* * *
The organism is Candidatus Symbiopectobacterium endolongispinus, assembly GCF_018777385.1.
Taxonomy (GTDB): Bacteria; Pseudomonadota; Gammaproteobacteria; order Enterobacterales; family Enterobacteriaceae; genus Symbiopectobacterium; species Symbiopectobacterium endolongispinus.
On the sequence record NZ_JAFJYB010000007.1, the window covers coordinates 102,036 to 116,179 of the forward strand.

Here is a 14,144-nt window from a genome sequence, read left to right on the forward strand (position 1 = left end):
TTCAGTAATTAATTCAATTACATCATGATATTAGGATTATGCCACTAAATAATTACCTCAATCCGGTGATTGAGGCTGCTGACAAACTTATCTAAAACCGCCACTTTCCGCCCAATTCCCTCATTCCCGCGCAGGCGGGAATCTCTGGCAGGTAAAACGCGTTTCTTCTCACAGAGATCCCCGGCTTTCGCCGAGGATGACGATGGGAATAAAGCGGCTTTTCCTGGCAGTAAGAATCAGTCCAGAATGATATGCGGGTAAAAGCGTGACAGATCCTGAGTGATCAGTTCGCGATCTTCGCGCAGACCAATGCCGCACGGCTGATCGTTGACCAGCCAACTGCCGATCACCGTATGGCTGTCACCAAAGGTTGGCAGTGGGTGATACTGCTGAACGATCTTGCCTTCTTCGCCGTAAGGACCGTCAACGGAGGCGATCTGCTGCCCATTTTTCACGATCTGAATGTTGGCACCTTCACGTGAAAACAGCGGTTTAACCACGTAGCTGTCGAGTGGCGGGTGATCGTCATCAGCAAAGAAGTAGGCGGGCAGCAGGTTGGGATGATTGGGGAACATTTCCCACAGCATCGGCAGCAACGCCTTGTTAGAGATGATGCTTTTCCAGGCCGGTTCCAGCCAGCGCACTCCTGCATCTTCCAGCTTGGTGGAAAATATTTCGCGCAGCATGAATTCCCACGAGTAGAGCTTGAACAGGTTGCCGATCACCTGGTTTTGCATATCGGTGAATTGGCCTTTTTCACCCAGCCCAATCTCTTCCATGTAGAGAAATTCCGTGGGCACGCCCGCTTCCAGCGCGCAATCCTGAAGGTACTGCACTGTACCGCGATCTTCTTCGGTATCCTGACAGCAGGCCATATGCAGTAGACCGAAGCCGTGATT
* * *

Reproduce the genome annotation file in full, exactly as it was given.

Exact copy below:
The organism is Candidatus Symbiopectobacterium endolongispinus, assembly GCF_018777385.1.
Taxonomy (GTDB): Bacteria; Pseudomonadota; Gammaproteobacteria; order Enterobacterales; family Enterobacteriaceae; genus Symbiopectobacterium; species Symbiopectobacterium endolongispinus.
On the sequence record NZ_JAFJYB010000007.1, the window covers coordinates 102,036 to 116,179 of the forward strand.

Here is a 14,144-nt window from a genome sequence, read left to right on the forward strand (position 1 = left end):
TTCAGTAATTAATTCAATTACATCATGATATTAGGATTATGCCACTAAATAATTACCTCAATCCGGTGATTGAGGCTGCTGACAAACTTATCTAAAACCGCCACTTTCCGCCCAATTCCCTCATTCCCGCGCAGGCGGGAATCTCTGGCAGGTAAAACGCGTTTCTTCTCACAGAGATCCCCGGCTTTCGCCGAGGATGACGATGGGAATAAAGCGGCTTTTCCTGGCAGTAAGAATCAGTCCAGAATGATATGCGGGTAAAAGCGTGACAGATCCTGAGTGATCAGTTCGCGATCTTCGCGCAGACCAATGCCGCACGGCTGATCGTTGACCAGCCAACTGCCGATCACCGTATGGCTGTCACCAAAGGTTGGCAGTGGGTGATACTGCTGAACGATCTTGCCTTCTTCGCCGTAAGGACCGTCAACGGAGGCGATCTGCTGCCCATTTTTCACGATCTGAATGTTGGCACCTTCACGTGAAAACAGCGGTTTAACCACGTAGCTGTCGAGTGGCGGGTGATCGTCATCAGCAAAGAAGTAGGCGGGCAGCAGGTTGGGATGATTGGGGAACATTTCCCACAGCATCGGCAGCAACGCCTTGTTAGAGATGATGCTTTTCCAGGCCGGTTCCAGCCAGCGCACTCCTGCATCTTCCAGCTTGGTGGAAAATATTTCGCGCAGCATGAATTCCCACGAGTAGAGCTTGAACAGGTTGCCGATCACCTGGTTTTGCATATCGGTGAATTGGCCTTTTTCACCCAGCCCAATCTCTTCCATGTAGAGAAATTCCGTGGGCACGCCCGCTTCCAGCGCGCAATCCTGAAGGTACTGCACTGTACCGCGATCTTCTTCGGTATCCTGACAGCAGGCCATATGCAGTAGACCGAAGCCGTGATT